Stop the stimulantsAt least six hours before you go to sleep, you should stop drinking coffee and alcohol, because it will mess with your sleep.
After several days you will start to feel tired towards the end of the day, and then you can sleep more consistently.
Optimise your sleepBy “Optimising sleep” I mean that you should find the perfect time you should go to bed each night, and discover the ideal time you should get up to maximise energy and health.
While you sleep, you go through cycles of sleep states.
The first state in a sleep cycle is light sleep, followed by deep sleep and a dream state referred to as REM-sleep.
Waking Up & Your Morning RoutineAt this point, we’ve covered almost everything that’s indirectly related to waking up early.
Have a sudden waking activityYou need something that will throw you out of your sleep mode.

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Summary of “Attempt to Read a Book Every Week”

I started reading a new book every week two months ago.
I share the books I read with my Postanly Newsletter subscribers every Friday.
“If you don’t have time to read, you don’t have the time to write. Simple as that.” says Stephen King.Reading opens your heart to new ideas, new cultures, and new worldviews.
You don’t have to spend a whole month reading a single book.
Even insanely busy and succesful people like Warren Buffet, Elon Musk, Bill Gates, Tim Ferriss, Ryan Holiday MAKE time to read. “I just sit in my office and read all day” says Warren Buffet.
Life is too short to read books you don’t really want to read.Tim Ferriss, New York Times Best-Selling Author says, he reads 1-4 books per week.
“If I’m going for speed, I’ll use the following, which can help you 2-3x your word-per-minute rate in 15-20 minutes without sacrificing comprehension: Scientific Speed Reading: How to Read 300% Faster in 20 Minutes It takes some practice, but it works when time is of the essence.”It’s now 80/20 for me - what you read is much more important than how much or how quickly you read.” says Tim.Why One a Week?First, figure out why: why one books a week?
Don’t just read a book a week because you want to crush a goal or embrace successful people’s habits.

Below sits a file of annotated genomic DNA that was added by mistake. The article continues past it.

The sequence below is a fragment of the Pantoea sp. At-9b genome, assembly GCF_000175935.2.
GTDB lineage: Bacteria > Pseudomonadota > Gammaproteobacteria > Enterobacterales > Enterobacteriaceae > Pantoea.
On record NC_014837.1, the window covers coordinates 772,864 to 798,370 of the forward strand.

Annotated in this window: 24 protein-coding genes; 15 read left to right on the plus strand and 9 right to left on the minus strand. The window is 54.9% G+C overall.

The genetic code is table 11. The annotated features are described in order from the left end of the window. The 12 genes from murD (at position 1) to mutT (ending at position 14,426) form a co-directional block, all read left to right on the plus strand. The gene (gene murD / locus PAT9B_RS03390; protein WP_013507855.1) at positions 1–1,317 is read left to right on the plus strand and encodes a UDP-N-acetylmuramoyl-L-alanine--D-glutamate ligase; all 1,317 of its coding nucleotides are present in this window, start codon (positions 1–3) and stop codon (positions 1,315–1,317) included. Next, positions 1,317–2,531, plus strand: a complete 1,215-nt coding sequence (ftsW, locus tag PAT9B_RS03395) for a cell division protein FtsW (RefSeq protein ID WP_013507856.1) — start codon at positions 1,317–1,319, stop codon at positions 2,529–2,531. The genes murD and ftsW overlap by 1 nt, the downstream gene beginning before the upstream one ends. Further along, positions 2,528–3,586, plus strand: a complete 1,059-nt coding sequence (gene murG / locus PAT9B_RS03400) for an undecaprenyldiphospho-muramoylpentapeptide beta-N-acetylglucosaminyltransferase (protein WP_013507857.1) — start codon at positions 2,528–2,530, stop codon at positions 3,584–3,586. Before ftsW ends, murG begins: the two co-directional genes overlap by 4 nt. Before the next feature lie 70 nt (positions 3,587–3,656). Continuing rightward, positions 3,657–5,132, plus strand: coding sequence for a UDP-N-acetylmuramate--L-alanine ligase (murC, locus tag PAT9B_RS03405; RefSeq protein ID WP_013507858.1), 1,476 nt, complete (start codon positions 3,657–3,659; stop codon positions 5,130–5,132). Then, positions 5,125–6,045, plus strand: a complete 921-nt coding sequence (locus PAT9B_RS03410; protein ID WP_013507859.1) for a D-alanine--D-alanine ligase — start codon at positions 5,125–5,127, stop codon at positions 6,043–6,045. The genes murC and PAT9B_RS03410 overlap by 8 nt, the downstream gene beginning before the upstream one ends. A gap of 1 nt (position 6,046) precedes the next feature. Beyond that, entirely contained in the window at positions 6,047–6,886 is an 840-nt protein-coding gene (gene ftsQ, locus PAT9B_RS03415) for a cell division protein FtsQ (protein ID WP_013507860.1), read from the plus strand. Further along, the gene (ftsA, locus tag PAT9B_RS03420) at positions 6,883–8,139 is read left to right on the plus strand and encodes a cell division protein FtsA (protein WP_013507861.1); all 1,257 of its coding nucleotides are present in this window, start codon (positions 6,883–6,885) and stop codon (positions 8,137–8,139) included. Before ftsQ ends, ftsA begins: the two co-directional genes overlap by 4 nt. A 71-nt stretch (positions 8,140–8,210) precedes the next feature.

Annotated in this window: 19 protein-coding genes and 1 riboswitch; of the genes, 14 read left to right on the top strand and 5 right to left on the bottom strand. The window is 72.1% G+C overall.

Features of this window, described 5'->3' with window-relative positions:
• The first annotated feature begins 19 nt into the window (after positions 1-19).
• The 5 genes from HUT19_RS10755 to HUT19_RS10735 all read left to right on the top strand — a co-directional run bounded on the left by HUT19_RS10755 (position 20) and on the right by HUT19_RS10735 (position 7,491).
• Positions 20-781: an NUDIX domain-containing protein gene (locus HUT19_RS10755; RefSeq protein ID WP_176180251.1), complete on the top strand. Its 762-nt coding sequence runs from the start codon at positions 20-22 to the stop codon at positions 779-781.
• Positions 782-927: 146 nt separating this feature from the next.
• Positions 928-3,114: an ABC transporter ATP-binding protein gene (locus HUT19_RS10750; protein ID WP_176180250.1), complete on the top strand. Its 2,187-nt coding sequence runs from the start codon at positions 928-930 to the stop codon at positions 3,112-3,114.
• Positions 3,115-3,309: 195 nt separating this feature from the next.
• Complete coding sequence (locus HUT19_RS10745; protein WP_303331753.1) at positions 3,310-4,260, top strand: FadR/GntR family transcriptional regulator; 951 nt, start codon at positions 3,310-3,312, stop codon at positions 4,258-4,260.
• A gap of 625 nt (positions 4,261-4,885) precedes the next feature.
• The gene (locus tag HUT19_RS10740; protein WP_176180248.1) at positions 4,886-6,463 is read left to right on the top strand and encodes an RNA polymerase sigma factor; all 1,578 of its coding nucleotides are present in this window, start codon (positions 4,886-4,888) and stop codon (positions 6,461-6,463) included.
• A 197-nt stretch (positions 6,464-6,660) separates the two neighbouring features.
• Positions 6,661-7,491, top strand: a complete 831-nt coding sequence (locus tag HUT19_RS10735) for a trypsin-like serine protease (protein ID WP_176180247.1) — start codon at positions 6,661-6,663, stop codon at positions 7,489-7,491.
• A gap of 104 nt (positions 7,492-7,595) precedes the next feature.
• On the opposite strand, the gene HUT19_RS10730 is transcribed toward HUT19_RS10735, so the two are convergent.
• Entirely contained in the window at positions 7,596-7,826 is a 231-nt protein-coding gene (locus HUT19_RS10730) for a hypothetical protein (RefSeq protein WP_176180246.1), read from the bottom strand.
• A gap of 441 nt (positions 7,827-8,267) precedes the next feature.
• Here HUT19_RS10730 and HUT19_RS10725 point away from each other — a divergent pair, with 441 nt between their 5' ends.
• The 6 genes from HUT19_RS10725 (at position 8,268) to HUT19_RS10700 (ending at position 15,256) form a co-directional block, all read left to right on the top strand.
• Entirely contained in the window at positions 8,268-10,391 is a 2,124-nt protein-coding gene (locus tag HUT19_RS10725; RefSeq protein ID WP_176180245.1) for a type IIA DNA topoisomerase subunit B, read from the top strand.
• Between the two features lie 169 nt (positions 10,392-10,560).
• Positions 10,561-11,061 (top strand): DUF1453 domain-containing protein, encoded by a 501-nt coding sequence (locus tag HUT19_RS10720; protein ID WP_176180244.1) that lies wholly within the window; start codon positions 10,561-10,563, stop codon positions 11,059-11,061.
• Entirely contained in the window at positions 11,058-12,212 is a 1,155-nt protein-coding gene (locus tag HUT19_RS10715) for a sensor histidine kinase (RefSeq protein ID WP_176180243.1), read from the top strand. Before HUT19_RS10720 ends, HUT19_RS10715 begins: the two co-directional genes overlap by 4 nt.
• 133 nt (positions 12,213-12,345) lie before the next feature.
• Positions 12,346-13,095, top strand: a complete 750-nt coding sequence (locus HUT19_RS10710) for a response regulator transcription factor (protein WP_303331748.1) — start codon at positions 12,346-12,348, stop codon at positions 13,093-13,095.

The orginal article.

Summary of “Stop Managing Your Time And Start Owning it”

When you stop trying to manage your time and instead take ownership of it, it’s a whole lot easier to be productive and let go of everything you don’t want to do.
Choose wisely!You alone can take ownership of your time and decide how much time to spend on your thoughts, conversations, actions and even purposeful distractions that will lead to your success.
If 80% of your results will come from 20% of your time, imagine if you got it so right, that you only needed to work that 20%.Protect your time like a valuable investment.
Owning your time is not just about having more free time; it’s about knowing what you want and using the time you’re given productively to get there.
Reclaim your time and suddenly you’ll have a whole bunch of extra time to work on your life goals, to relax and de-stress yourself, to spend time with family and friends, to read, to improve yourself, to work on a passion project, to exercise.
Set time boxesTake those time boxes you set for yourself and now shrink them! Can you do the same task 10% faster? Maybe 20%? A little more, perhaps?
Once you break your work into focused time blocks, you can manage it for the rest of time allocated for it.
Practice saying this all-important word: “No.”Life’s too short to say yes to things, activities, events, and tasks you hate.Saying YES is driving many people insane. Stop telling yourself you can’t help it. Yes, you can. Stop wasting your time and energy. Especially if you work for yourself.You always have a choice. Choose your work and projects cautiously. Of course, It’s not always easy to know if the activity or task in question is worthy of a yes.In the words of Cole Harmonson,”It takes heart to say no when our heart and brains and guts and most important, pride are yearning to say yes, Practice.

The orginal article.

Summary of “If You’re Too Busy for These 5 Things, Your Life Is More Off Course Than You Think”

Organizing Your Life I don’t think I’m alone in being slightly scattered and sloppy about certain areas of my life.
If you’re bedridden, who cares how organized the other areas of your life are? It’s so easy to put our health on the side, such as forgoing sleep, overconsuming stimulants, and making poor eating habits.
When you organize your spiritual life, you become clear on what your life is about.
The fastest way to move forward in life is not doing more.
Thus your life will continue getting better and more in line with your ideal vision.
If you’re not tracking the key areas of your life, than you’re probably more off course than you think.
Conclusion It’s really easy to get off course in life.
We can ensure we get where we want in life by organizing ourselves, planning for our future, tracking our progress, heightening our mindset, and hustling.

The orginal article.